The first two weeks of January 2024 (right now!), Hanna is attending a two-week intensive / residency as part of her MFA in Creative Nonfiction work at Carlow University. This means being on campus for part of each day, with students and faculty who aren’t familiar with her life with ALS. 

Before the semester began, Hanna wrote the following letter to her colleagues at Carlow.

Dear Carlow companions,
I’m so glad to join you for the January writing residency. I am writing because for the first time in my life, I am attending grad school in a disabled and dying body. Going on a writing retreat with a terminally ill person might be new for you too. So it’s bound to be awkward, but maybe I can share some things that will help us both get a feel for what it may be like.

I am not in control. On the ALS functional scale, I have lost 60% of my abilities. That’s a lot of body no longer functioning well! I’m like an old phone who might suddenly run out of battery life mid-workshop, please excuse me. My legs seem to miss running and will break out in a tremor at the weirdest times. Just welcome it.

I need full time care. A beloved friend, Laurie, is flying in from Montana to be my companion. She is cut from the same cloth as Rachel Watson and will fit right in. I’ll be leaning on her and if we need more support, we will definitely ask you.

Left: Off to the first day at Carlow in 2024, with Laurie and Marc. Right: navigating campus in the new folding electric wheelchair.

I look and act disabled. Which means that even though I feel like a songbird inside, I am disabled. I even have the parking sticker. In my able-bodied life I found it trying to relate to disabled folks and you might too. If you feel the urge to pity me or be overly nice and helpful, please go get a coffee and drink it slowly until you feel ready to try seeing me in my wholeness.

You will see little of me. This disease is a jealous bastard and has me breathing with a BiPap for twelve hours each day. It requires me to stretch daily so my limbs don’t turn into kettle-fried crisp. And eat, omg, I eat with a tongue that moves like a geriatric snail. So on a good day I will join you for three hours. I will not be able to generate much writing during the residency.

I am mute. I communicate by writing on a board, which Laurie will read. I miss talking! And I hate being talked at. I invite you to share silence with me. If I write on my board and invite you with a gesture to read, please read aloud to bring my voice into the room, so I know I have written legibly and you have understood. When we talk together, please ask me questions I can answer clearly with a yes or a no. If you ask two questions at once, I cannot respond and be understood. For example: Don’t ask “Would you like coffee or tea?” Please ask, “Would you like coffee?” Then wait for a reply, and if I say no, ask if I would like tea.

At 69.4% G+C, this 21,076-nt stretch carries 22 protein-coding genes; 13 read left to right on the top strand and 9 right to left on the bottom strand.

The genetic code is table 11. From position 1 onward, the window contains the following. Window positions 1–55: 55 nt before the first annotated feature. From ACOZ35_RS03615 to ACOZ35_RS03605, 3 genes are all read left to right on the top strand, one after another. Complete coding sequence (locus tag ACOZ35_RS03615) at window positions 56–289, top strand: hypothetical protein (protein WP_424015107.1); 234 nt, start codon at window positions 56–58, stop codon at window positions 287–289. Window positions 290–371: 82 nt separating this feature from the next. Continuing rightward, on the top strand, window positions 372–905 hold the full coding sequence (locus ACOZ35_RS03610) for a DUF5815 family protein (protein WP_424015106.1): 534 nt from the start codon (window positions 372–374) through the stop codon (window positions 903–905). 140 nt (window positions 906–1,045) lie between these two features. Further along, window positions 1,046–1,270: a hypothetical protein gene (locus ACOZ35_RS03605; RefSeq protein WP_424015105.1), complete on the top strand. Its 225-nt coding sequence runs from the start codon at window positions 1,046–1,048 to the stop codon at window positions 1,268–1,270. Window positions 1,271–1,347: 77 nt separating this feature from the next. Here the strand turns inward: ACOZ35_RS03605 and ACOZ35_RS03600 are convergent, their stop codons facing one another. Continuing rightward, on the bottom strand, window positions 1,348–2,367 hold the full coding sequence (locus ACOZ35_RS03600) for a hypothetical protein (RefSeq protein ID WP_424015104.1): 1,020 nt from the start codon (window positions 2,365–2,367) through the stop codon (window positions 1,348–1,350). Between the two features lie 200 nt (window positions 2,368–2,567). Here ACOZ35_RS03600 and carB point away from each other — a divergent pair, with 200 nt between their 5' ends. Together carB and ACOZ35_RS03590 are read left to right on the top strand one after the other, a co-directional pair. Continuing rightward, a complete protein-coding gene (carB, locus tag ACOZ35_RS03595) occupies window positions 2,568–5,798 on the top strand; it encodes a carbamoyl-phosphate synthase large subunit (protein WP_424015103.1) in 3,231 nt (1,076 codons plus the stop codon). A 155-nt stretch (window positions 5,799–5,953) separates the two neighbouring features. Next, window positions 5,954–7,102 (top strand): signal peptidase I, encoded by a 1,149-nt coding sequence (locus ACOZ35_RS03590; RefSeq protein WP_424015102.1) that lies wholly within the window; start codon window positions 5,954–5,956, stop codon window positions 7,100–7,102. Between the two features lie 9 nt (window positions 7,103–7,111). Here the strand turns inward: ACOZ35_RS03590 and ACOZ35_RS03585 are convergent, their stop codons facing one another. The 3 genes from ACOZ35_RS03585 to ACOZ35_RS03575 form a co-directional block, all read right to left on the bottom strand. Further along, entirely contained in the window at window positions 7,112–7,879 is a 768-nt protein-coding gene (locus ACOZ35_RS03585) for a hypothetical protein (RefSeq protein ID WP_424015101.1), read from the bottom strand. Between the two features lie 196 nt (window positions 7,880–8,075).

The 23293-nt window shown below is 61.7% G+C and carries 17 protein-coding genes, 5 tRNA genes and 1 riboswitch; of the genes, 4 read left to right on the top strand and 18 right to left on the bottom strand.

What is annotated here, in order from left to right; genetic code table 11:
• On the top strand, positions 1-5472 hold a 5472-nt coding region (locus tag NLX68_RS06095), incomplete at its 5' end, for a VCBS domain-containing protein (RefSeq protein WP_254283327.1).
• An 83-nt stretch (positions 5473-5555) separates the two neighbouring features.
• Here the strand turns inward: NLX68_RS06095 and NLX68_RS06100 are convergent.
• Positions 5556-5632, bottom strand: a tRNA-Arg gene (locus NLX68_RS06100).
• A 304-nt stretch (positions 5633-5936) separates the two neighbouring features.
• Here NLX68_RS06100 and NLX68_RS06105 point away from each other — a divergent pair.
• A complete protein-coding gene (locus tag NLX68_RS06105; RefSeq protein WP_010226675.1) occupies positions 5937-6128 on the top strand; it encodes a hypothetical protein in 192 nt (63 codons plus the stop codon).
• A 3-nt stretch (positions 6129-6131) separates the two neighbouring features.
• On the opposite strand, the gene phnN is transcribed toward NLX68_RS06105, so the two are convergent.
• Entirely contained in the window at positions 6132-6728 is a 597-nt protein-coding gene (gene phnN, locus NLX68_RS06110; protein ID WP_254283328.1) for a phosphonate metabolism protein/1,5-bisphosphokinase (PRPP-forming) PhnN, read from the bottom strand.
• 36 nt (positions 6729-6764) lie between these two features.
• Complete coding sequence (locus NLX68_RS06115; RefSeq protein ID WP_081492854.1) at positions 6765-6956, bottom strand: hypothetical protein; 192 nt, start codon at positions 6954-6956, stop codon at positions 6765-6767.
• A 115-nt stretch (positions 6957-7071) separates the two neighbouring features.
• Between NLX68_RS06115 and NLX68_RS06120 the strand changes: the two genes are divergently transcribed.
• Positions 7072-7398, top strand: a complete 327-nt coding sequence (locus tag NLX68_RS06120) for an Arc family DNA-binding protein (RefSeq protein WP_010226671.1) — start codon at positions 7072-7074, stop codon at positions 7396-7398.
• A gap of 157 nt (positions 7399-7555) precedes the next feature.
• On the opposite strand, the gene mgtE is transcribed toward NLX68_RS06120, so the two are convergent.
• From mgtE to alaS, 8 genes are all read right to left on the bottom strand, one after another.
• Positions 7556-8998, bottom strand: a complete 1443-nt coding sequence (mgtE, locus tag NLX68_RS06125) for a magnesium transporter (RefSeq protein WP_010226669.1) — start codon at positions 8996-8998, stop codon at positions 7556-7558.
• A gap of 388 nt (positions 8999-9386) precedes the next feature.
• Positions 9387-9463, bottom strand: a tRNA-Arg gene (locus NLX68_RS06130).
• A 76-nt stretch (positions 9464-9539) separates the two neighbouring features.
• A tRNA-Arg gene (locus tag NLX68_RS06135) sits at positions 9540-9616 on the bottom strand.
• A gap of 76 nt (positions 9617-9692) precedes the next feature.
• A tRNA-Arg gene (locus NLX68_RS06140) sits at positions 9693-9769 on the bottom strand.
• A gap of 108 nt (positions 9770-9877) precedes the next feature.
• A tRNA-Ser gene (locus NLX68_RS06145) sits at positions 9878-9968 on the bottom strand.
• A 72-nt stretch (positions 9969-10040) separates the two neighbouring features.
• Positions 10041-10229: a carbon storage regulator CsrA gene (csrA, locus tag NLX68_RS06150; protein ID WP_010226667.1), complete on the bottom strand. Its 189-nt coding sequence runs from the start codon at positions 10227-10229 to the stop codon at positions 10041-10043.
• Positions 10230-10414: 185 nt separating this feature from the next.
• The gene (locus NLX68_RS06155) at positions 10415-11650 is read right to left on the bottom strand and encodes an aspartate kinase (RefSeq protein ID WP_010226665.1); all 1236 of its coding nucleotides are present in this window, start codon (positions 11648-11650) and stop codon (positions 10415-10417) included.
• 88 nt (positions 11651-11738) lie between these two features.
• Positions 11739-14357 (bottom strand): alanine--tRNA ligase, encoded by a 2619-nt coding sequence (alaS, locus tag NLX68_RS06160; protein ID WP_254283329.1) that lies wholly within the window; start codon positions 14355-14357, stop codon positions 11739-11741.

The paralysis is affecting my limbs and core. It is like the dial of gravity keeps turning up and my limbs seem to be stuck to surfaces. I heard yesterday that I am approved for a portable electric wheelchair which I don’t know how to drive yet! I hope to get it before the residency. You can also bet that I will be the slowest mover. Please excuse me if I roll in late!

My lung capacity keeps lessening. Any respiratory disease (a common cold, a flu, a mysterious sniffle) can land me in the hospital and I will not recover to this level of functioning again. This is a source of stress for me. I want to be in community, be loved and held and not get ill. My neurologist made it clear that I must mask at all times and invite others close to me to do so, and to up their hand washing game. Please be on the side of my safety. If we share a writing space and you are able, please mask up. If you or someone in your household has a respiratory infection, please keep your distance from me. It’s hard for me to ask, because I am a hugger-bear, but please be conscious of transferring cooties – don’t touch me without consent.

Because of this I will not join you for dinner, which is a sadness (I love hanging out, I love good food) and a relief (because I am gross).

I am gross. After your speech muscles go, your swallow functions follow. So be glad we are not sharing a meal! And even if we don’t dine together, my gross warning persists: I am no longer able to manage my saliva well and I can choke by swallowing my saliva (and disrupt your reading). With lungs that can’t cough so well, there will also be excessive throat clearing. I’m not trying to get your attention, I just have phlegm in the wrong place.

My emotions are right there, ready to surface. Don’t be alarmed if I cry. Don’t be scared if my laughter sounds like a donkey in labor or if I vocalize frustration in a moan. Part of dying is being vividly alive also. I feel stripped of my filters. Please just be in the moment with me. There is nothing to fix.

Despite all of this and no makeup, I am still a beautiful badass and I am excited to be with and learn from you as we keep writing, shifting, breaking, righting and remaking ourselves and this world.

With so much love,

I’m attaching a drawing—Laurie wrote a children’s book for which I made the illustrations.

A few of Hanna's illustrations for the book, "Boppa's Bald Stories."